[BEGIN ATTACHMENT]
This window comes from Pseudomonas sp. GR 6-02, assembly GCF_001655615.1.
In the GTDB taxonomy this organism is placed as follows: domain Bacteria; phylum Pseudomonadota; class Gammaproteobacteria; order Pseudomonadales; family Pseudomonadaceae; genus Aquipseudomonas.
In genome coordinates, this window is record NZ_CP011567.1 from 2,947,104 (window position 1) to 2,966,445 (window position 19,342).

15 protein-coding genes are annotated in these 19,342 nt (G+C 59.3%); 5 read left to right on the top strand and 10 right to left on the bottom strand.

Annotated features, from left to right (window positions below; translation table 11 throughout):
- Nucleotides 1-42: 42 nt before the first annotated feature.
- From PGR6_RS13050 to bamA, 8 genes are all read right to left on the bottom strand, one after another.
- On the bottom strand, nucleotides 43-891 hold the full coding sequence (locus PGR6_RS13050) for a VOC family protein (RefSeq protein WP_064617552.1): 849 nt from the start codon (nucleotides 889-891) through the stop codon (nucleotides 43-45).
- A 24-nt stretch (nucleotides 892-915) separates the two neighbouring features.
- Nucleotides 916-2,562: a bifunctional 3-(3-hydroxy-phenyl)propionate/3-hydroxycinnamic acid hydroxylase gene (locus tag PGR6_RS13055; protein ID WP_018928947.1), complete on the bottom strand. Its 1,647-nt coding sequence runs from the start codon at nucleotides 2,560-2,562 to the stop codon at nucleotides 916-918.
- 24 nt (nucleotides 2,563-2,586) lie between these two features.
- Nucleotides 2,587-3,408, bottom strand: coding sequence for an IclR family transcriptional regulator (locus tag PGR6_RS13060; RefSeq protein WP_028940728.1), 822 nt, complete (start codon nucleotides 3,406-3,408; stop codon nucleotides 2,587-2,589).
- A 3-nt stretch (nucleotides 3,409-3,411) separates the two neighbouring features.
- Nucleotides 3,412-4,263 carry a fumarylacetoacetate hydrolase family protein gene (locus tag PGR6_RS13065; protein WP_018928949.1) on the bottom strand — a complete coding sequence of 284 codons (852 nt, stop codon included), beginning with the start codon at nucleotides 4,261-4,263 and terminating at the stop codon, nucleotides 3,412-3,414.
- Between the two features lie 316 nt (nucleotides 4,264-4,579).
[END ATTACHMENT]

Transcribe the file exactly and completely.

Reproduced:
This window comes from Pseudomonas sp. GR 6-02, assembly GCF_001655615.1.
In the GTDB taxonomy this organism is placed as follows: domain Bacteria; phylum Pseudomonadota; class Gammaproteobacteria; order Pseudomonadales; family Pseudomonadaceae; genus Aquipseudomonas.
In genome coordinates, this window is record NZ_CP011567.1 from 2,947,104 (window position 1) to 2,966,445 (window position 19,342).

15 protein-coding genes are annotated in these 19,342 nt (G+C 59.3%); 5 read left to right on the top strand and 10 right to left on the bottom strand.

Annotated features, from left to right (window positions below; translation table 11 throughout):
- Nucleotides 1-42: 42 nt before the first annotated feature.
- From PGR6_RS13050 to bamA, 8 genes are all read right to left on the bottom strand, one after another.
- On the bottom strand, nucleotides 43-891 hold the full coding sequence (locus PGR6_RS13050) for a VOC family protein (RefSeq protein WP_064617552.1): 849 nt from the start codon (nucleotides 889-891) through the stop codon (nucleotides 43-45).
- A 24-nt stretch (nucleotides 892-915) separates the two neighbouring features.
- Nucleotides 916-2,562: a bifunctional 3-(3-hydroxy-phenyl)propionate/3-hydroxycinnamic acid hydroxylase gene (locus tag PGR6_RS13055; protein ID WP_018928947.1), complete on the bottom strand. Its 1,647-nt coding sequence runs from the start codon at nucleotides 2,560-2,562 to the stop codon at nucleotides 916-918.
- 24 nt (nucleotides 2,563-2,586) lie between these two features.
- Nucleotides 2,587-3,408, bottom strand: coding sequence for an IclR family transcriptional regulator (locus tag PGR6_RS13060; RefSeq protein WP_028940728.1), 822 nt, complete (start codon nucleotides 3,406-3,408; stop codon nucleotides 2,587-2,589).
- A 3-nt stretch (nucleotides 3,409-3,411) separates the two neighbouring features.
- Nucleotides 3,412-4,263 carry a fumarylacetoacetate hydrolase family protein gene (locus tag PGR6_RS13065; protein WP_018928949.1) on the bottom strand — a complete coding sequence of 284 codons (852 nt, stop codon included), beginning with the start codon at nucleotides 4,261-4,263 and terminating at the stop codon, nucleotides 3,412-3,414.
- Between the two features lie 316 nt (nucleotides 4,264-4,579).